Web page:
Be that as it may, Nigerians primarily, ought to be served and treated well, to befit their richly endowed natural resources of hydrocarbon for crude oil business. The economy, as a “hydrocarbon hub” within sub-Saharan Africa, should clearly map out for her citizens special services/pump pricing as their immediate benefits because, good governance truly needs to be felt by the masses, being their inherited dividends from a democratically elected government. Not the kind of harsh treatment ordinary Nigerians experience daily in the streets of the country. Nigerians are not expected to be paying for refined products like citizens of other nations that don’t produce crude oil. No matter what the price of crude at the international oil market, the locally refined products should have no business with the prevailing price of crude rather, the refined products’ pump pricing should be determined by the annual budget’s oil benchmark.
This is a template the Federal Government needs to design and develop now. It is very bankable, easy to develop and implement. All that is needed is that all the local refineries in the country (the Dangote’s 650,000 barrels/day, the four federal government-owned 445,000 barrels/day refineries being refurbished and sold out to private investors to operate and manage; and all the privately owned modular plants), are completely operational at full capacity utilization. Once they meet up daily demands (cumulatively from a fraction of their respective outputs) and satisfy the daily domestic consumption of about 40 million litres (for PMS for example); definitely, the productivity trajectory that shall shoot up the foreign reserves of the nation’s current account is obviously near achievable, which shall limit further stress on FX for such imports on refined products! This alone shall force the weakened exchange rate of our local currency up at the FX market, and strengthen the Naira, for an annually expected savings surplus in our balance sheet.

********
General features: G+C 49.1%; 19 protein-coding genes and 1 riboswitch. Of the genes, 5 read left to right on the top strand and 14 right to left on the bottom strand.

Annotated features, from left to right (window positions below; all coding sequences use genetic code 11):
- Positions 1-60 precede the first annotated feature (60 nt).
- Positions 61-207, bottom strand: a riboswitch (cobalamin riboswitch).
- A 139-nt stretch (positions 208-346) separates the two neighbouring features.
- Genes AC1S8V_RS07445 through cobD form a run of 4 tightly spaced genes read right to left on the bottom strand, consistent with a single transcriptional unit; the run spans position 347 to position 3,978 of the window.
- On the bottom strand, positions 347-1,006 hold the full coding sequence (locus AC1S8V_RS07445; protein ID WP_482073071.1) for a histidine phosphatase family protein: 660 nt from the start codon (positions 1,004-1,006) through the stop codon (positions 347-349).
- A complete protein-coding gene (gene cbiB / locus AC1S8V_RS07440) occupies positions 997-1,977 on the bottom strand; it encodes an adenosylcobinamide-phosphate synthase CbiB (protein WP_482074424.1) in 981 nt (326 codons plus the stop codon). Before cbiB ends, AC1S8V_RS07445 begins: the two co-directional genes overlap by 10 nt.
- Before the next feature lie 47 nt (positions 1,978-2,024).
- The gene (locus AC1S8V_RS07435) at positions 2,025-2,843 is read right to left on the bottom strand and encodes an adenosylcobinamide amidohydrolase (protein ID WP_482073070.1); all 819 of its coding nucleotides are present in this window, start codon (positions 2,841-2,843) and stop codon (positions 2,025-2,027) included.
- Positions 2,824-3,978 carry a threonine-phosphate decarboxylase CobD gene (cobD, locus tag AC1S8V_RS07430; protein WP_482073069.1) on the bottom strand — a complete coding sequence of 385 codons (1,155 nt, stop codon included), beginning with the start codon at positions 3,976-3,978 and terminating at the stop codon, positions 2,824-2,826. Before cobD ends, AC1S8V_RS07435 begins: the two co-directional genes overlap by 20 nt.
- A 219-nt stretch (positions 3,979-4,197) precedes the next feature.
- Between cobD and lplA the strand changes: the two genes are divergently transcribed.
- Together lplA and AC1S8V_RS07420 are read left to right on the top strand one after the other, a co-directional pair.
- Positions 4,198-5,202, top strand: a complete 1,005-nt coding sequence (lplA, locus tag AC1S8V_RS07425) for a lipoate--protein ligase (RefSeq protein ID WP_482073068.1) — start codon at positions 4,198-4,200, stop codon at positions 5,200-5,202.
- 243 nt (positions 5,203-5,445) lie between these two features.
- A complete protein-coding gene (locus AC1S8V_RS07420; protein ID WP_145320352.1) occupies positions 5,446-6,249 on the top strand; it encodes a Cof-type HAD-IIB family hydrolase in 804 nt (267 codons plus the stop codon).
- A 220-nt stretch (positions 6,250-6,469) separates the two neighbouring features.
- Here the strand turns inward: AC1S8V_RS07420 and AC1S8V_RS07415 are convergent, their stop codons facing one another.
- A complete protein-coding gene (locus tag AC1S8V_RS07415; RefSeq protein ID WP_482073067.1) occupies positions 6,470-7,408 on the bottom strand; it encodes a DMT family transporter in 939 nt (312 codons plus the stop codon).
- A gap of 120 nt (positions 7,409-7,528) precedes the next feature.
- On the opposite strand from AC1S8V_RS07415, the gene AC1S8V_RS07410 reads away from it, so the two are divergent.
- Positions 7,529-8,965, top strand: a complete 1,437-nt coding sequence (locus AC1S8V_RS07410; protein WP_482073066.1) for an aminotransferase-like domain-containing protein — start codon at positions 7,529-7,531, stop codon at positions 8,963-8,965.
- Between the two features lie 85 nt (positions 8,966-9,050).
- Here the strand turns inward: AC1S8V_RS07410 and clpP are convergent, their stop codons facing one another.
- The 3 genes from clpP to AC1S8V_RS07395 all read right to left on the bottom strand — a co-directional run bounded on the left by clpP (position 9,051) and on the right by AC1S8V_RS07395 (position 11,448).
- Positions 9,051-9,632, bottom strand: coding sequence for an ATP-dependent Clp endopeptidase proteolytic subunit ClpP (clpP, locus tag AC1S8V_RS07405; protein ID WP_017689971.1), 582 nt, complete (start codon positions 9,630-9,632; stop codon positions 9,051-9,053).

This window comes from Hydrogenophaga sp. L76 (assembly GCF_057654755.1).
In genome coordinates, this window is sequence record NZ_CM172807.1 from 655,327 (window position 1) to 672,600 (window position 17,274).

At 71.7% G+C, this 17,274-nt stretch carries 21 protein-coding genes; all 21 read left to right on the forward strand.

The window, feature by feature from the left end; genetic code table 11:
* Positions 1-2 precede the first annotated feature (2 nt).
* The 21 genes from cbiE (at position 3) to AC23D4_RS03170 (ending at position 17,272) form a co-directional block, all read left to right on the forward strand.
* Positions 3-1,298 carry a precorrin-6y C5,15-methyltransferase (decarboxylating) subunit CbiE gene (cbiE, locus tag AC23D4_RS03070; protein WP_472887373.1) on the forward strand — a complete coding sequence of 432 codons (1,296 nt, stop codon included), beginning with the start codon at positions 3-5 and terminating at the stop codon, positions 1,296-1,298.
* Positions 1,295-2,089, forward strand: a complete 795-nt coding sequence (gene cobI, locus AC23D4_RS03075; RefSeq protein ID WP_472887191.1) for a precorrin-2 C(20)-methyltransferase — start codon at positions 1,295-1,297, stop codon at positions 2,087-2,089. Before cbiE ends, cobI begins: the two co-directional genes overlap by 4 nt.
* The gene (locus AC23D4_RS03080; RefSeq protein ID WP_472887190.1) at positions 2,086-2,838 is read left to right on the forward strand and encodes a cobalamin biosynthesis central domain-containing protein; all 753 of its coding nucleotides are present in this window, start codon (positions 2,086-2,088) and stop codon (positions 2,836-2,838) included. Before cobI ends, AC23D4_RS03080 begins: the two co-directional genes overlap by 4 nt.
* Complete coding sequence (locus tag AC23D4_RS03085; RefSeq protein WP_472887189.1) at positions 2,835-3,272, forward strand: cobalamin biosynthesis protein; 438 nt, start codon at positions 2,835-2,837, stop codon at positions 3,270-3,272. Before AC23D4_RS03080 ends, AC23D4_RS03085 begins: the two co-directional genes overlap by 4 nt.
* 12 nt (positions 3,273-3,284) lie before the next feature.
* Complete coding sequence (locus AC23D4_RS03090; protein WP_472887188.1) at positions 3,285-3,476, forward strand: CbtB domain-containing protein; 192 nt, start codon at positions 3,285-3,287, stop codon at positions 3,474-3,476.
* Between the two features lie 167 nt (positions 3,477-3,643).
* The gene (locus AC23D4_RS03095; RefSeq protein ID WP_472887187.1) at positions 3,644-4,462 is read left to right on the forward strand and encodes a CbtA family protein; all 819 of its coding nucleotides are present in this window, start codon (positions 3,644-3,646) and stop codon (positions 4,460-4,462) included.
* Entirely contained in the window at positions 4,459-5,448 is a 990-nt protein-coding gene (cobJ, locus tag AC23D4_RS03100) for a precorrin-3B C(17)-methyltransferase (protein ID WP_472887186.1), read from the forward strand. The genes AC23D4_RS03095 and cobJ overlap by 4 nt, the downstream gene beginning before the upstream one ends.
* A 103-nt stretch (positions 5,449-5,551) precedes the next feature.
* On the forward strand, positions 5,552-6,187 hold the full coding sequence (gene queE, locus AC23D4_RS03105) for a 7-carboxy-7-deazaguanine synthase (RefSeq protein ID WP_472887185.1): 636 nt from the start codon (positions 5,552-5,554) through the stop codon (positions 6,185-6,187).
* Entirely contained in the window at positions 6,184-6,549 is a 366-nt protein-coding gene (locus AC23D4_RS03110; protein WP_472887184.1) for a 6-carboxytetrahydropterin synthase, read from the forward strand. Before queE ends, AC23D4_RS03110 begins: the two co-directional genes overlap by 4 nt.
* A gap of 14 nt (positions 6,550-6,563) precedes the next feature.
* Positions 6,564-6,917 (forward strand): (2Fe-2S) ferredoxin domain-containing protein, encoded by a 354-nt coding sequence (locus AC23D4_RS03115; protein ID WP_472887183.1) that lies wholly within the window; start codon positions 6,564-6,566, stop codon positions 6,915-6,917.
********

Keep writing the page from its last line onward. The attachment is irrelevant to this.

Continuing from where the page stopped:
Nigeria does not need a daily offtake of more than 600,000 barrels, locally refined specifically for the nation’s daily needs/daily domestic consumption. The excess refined locally shall be for export, to attract and generate more foreign exchange into the economy. Let there be a forum arranged to brainstorm on this proposed template, uniquely designed for Nigeria’s economy, in the oil industry.
Nwachukwu, a graduate of pure and applied chemistry with an MBA in management, is an Onitsha based industrialist, a fellow of ICCON, and vice president, finance, Onitsha Chamber of Commerce.
Sunny Chuba Nwachukwu (FICCON, LS)